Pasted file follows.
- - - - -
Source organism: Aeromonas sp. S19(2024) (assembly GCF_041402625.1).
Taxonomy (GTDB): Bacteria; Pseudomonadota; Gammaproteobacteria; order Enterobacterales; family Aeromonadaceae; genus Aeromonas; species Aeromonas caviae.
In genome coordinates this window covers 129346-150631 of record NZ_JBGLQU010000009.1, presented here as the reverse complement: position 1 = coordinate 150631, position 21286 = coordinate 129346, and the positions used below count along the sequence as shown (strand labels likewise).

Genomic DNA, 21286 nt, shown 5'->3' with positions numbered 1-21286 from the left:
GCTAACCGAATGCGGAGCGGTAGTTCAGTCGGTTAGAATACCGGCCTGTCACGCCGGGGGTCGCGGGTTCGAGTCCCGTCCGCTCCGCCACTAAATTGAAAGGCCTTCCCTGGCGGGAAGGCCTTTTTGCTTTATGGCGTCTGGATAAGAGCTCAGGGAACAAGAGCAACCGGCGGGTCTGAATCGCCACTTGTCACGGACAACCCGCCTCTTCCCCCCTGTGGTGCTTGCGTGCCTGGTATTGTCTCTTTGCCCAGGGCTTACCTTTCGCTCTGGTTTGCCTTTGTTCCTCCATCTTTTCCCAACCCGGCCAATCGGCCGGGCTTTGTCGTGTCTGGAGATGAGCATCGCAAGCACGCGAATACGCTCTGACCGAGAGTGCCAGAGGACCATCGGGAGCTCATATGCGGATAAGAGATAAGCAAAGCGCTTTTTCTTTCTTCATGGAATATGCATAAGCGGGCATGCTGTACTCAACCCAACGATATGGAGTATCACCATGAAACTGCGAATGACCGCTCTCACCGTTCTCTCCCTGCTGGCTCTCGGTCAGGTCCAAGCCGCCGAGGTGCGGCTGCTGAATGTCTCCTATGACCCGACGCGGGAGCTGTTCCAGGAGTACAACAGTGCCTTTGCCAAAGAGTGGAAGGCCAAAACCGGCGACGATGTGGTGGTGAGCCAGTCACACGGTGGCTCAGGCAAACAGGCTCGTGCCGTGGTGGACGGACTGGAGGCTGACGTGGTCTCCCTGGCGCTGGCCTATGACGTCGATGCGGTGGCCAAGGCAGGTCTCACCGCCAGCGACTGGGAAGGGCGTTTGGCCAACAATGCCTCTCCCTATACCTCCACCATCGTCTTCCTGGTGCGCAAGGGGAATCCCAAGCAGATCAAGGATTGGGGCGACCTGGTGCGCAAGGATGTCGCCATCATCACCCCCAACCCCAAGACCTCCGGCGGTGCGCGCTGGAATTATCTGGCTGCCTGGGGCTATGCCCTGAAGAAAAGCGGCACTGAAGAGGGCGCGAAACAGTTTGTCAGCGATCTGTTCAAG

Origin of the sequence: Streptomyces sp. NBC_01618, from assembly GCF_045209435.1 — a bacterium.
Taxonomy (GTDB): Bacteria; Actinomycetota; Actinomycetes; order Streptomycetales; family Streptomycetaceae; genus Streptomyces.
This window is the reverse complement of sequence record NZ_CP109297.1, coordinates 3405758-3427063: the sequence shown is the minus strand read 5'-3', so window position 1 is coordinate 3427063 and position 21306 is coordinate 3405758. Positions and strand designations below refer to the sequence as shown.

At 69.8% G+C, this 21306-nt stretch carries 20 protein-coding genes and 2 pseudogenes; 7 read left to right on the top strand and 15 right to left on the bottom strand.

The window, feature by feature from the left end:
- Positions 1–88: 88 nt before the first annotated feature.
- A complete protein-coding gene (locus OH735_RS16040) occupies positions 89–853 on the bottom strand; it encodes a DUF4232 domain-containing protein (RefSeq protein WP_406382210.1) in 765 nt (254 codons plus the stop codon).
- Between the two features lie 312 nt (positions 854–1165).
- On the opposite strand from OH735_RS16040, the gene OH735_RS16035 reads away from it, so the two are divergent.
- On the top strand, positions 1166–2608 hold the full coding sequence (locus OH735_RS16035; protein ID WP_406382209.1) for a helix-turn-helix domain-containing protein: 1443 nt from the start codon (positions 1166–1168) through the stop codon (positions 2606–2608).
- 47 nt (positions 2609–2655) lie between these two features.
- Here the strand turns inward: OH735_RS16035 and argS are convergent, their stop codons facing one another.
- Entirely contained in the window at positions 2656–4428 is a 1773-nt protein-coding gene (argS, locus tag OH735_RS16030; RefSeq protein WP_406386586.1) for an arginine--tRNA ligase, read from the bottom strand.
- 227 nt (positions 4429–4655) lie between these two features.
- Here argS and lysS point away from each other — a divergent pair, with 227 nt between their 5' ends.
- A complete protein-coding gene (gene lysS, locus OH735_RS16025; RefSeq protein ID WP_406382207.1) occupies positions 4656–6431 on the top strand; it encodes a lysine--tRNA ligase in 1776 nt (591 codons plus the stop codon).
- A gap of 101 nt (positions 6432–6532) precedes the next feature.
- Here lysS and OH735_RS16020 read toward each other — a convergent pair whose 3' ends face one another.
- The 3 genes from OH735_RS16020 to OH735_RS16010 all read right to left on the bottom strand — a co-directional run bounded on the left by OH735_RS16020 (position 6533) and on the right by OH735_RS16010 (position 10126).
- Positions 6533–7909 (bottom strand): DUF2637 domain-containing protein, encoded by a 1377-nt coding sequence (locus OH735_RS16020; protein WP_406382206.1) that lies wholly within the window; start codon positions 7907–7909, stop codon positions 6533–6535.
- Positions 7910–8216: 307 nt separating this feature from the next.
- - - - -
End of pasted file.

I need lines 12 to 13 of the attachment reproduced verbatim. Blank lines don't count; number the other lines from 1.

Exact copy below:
- A complete protein-coding gene (locus OH735_RS16040) occupies positions 89–853 on the bottom strand; it encodes a DUF4232 domain-containing protein (RefSeq protein WP_406382210.1) in 765 nt (254 codons plus the stop codon).
- Between the two features lie 312 nt (positions 854–1165).